Encyclopedia of Machine Learning and Data Mining

2017 Edition
| Editors: Claude Sammut, Geoffrey I. Webb

Deep Belief Nets

  • Geoffrey Hinton
Reference work entry
DOI: https://doi.org/10.1007/978-1-4899-7687-1_67

Synonyms

Definition

Deep belief nets are probabilistic generative models that are composed of multiple layers of stochastic latent variables (also called “feature detectors” or “hidden units”). The top two layers have undirected, symmetric connections between them and form an associative memory. The lower layers receive top-down, directed connections from the layer above. Deep belief nets have two important computational properties. First, there is an efficient procedure for learning the top-down, generative weights that specify how the variables in one layer determine the probabilities of variables in the layer below. This procedure learns one layer of latent variables at a time. Second, after learning multiple layers, the values of the latent variables in every layer can be inferred by a single, bottom-up pass that starts with an observed data vector in the bottom layer and uses the generative weights in the reverse direction.

Motivation and Background

The...

This is a preview of subscription content, log in to check access.

Recommended Reading

  1. Bengio Y, Lamblin P, Popovici P, Larochelle H (2007) Greedy layer-wise training of deep networks. In: Advances in neural information processing systems, Vancouver, vol 19. MIT, CambridgeGoogle Scholar
  2. Hinton GE (1989) Connectionist learning procedures. Artif Intell 40(1–3):185–234CrossRefGoogle Scholar
  3. Hinton GE, Osindero S, Teh YW (2006) A fast learning algorithm for deep belief nets. Neural Comput 18:1527–1554MathSciNetzbMATHCrossRefGoogle Scholar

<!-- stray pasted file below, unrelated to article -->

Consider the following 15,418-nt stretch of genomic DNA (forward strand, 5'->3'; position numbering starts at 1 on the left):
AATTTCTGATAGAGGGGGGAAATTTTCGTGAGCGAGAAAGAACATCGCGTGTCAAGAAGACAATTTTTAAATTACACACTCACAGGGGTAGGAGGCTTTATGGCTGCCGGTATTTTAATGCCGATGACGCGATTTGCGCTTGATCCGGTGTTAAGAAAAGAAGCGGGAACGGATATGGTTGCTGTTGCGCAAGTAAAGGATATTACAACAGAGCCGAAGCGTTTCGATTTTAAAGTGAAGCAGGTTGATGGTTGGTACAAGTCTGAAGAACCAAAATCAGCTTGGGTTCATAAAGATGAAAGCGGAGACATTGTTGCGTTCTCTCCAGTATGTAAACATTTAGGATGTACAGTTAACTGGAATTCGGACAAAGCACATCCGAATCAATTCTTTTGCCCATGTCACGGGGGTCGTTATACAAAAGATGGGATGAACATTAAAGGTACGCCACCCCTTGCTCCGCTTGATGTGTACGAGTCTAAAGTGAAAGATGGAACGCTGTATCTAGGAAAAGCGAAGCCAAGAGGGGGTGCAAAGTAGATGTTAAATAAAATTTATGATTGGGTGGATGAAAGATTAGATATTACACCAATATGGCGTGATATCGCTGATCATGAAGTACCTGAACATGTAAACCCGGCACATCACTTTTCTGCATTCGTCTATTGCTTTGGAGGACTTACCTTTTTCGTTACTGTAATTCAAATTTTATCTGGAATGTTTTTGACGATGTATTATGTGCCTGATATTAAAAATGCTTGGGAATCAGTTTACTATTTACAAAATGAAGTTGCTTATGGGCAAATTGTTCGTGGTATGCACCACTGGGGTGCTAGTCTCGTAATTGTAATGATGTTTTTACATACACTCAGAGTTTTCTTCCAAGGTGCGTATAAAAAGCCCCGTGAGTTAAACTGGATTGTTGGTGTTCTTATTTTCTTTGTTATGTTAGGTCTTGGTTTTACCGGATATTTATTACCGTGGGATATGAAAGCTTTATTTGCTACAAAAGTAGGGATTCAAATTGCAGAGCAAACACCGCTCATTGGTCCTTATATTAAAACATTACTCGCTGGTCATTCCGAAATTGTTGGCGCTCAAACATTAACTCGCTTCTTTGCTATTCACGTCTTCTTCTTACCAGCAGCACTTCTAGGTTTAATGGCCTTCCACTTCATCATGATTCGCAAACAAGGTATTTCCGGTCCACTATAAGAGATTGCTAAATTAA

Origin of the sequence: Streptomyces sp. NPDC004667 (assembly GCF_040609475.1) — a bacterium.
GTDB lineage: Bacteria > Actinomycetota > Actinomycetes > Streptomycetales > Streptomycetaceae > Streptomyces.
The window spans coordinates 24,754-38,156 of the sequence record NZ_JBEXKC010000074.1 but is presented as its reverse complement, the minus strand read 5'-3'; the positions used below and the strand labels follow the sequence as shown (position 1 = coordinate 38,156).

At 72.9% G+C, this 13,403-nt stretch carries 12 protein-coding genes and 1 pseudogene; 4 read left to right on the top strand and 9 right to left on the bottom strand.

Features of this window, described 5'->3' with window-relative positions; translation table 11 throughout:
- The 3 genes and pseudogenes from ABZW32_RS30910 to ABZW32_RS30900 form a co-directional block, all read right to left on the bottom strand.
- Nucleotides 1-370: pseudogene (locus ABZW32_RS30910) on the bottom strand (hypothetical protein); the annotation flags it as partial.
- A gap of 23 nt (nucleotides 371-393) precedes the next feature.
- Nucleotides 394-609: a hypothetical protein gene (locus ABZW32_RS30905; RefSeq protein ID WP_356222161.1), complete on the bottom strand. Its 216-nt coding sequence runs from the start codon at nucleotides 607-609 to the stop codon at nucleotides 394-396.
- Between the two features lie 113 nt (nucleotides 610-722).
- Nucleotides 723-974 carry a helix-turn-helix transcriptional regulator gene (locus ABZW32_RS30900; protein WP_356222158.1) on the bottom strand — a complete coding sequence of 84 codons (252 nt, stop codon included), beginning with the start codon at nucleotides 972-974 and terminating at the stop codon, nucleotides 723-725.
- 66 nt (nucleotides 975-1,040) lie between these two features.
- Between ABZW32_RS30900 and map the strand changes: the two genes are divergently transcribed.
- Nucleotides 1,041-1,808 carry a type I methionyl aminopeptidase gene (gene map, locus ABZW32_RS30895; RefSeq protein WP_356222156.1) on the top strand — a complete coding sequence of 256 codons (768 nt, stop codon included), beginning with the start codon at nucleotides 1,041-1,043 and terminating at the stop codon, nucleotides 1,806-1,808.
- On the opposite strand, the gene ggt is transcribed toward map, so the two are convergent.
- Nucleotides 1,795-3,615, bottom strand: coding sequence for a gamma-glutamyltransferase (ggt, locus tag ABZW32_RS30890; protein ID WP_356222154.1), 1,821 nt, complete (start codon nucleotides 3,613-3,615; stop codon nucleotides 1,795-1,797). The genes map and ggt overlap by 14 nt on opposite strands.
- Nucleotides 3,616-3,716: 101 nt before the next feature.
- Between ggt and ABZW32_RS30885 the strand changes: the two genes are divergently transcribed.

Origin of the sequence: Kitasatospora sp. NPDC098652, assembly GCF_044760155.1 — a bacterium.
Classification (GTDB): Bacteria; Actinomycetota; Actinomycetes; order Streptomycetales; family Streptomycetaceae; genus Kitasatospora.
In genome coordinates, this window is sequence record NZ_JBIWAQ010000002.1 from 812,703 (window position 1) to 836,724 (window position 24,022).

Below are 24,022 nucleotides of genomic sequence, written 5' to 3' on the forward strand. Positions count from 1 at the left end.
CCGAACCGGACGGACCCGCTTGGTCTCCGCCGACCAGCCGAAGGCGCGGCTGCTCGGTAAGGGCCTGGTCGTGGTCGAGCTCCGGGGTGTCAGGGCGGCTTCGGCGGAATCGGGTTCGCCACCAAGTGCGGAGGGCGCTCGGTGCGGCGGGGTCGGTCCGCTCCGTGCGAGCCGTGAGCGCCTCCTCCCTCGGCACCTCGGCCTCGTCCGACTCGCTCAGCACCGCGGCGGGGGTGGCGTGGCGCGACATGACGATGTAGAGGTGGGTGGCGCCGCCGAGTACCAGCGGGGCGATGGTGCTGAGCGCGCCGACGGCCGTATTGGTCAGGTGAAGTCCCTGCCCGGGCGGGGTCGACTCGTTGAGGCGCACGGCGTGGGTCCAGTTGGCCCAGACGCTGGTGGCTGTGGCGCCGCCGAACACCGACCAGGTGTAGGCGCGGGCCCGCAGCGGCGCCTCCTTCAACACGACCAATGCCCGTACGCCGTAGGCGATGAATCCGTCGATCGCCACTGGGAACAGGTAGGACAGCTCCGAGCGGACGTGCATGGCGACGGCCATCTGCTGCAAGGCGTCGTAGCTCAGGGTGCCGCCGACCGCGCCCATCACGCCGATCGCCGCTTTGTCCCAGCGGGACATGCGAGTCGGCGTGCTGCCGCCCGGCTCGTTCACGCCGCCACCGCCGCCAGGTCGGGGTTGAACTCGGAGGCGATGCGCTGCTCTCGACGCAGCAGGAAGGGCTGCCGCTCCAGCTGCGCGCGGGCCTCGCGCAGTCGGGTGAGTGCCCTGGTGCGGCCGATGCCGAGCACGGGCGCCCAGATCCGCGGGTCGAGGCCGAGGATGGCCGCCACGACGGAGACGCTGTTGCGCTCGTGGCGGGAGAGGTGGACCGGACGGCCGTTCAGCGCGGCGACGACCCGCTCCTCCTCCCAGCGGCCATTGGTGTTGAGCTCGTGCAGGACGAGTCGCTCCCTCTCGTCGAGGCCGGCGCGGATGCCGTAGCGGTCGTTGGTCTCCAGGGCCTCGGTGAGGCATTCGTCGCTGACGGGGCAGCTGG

4. Hinton GE, Salakhutdinov RR (2006) Reducing the dimensionality of data with neural networks. Science 313:504–507MathSciNetzbMATHCrossRefGoogle Scholar
  5. Larochelle H, Erhan D, Courville A, Bergstra J, Bengio Y (2007) An empirical evaluation of deep architectures on problems with many factors of variation. In: Proceedings of the 24th international conference on machine learning, Corvalis. ACM, New YorkGoogle Scholar
  6. LeCun Y, Bengio Y (2007) Scaling learning algorithms towards AI. In: Bottou L et al (eds) Large-scale kernel machines. MIT, CambridgeGoogle Scholar
  7. Movellan JR, Marks TK (2001) Diffusion networks, product of experts, and factor analysisGoogle Scholar
  8. Ranzato M, Huang FJ, Boureau Y, LeCun Y (2007) Unsupervised learning of invariant feature hierarchies with applications to object recognition. In: Proceedings of computer vision and pattern recognition conference (CVPR 2007), MinneapolisGoogle Scholar
  9. Rosenblatt F (1962) Principles of neurodynamics. Spartan Books, Washington, DCzbMATHGoogle Scholar
  10. Rumelhart DE, Hinton GE, Williams RJ (1986) Learning representations by back-propagating errors. Nature 323:533–536CrossRefGoogle Scholar
  11. Salakhutdinov RR, Hinton GE (2007) Semantic hashing. In: Proceedings of the SIGIR workshop on information retrieval and applications of graphical models, AmsterdamGoogle Scholar
  12. Selfridge OG (1958) Pandemonium: a paradigm for learning. In: Proceedings of a symposium on mechanisation of though processes, National Physical Laboratory. HMSO, LondonGoogle Scholar
  13. Sutskever I, Hinton GE (2007) Learning multilevel distributed representations for high-dimensional sequences. In: Proceedings of the eleventh international conference on artificial intelligence and statistics, San JuanGoogle Scholar
  14. Taylor GW, Hinton GE, Roweis S (2007) Modeling human motion using binary latent variables. In: Advances in neural information processing systems, Vancouver, vol 19. MIT, CambridgeGoogle Scholar
  15. Torralba A, Fergus R, Weiss Y (2008) Small codes and large image databases for recognition. In: IEEE conference on computer vision and pattern recognition, Anchorage, pp 1–8Google Scholar
  16. Welling M, Rosen-Zvi M, Hinton GE (2005) Exponential family harmoniums with an application to information retrieval. In: Advances in neural information processing systems, Vancouver, vol 17. MIT, Cambridge, pp 1481–1488Google Scholar
  17. Werbos P (1974) Beyond regression: new tools for prediction and analysis in the behavioral sciences. PhD thesis, Harvard University, CambridgeGoogle Scholar

Copyright information

© Springer Science+Business Media New York 2017

Authors and Affiliations

  1. 1.University of TorontoTorontoCanada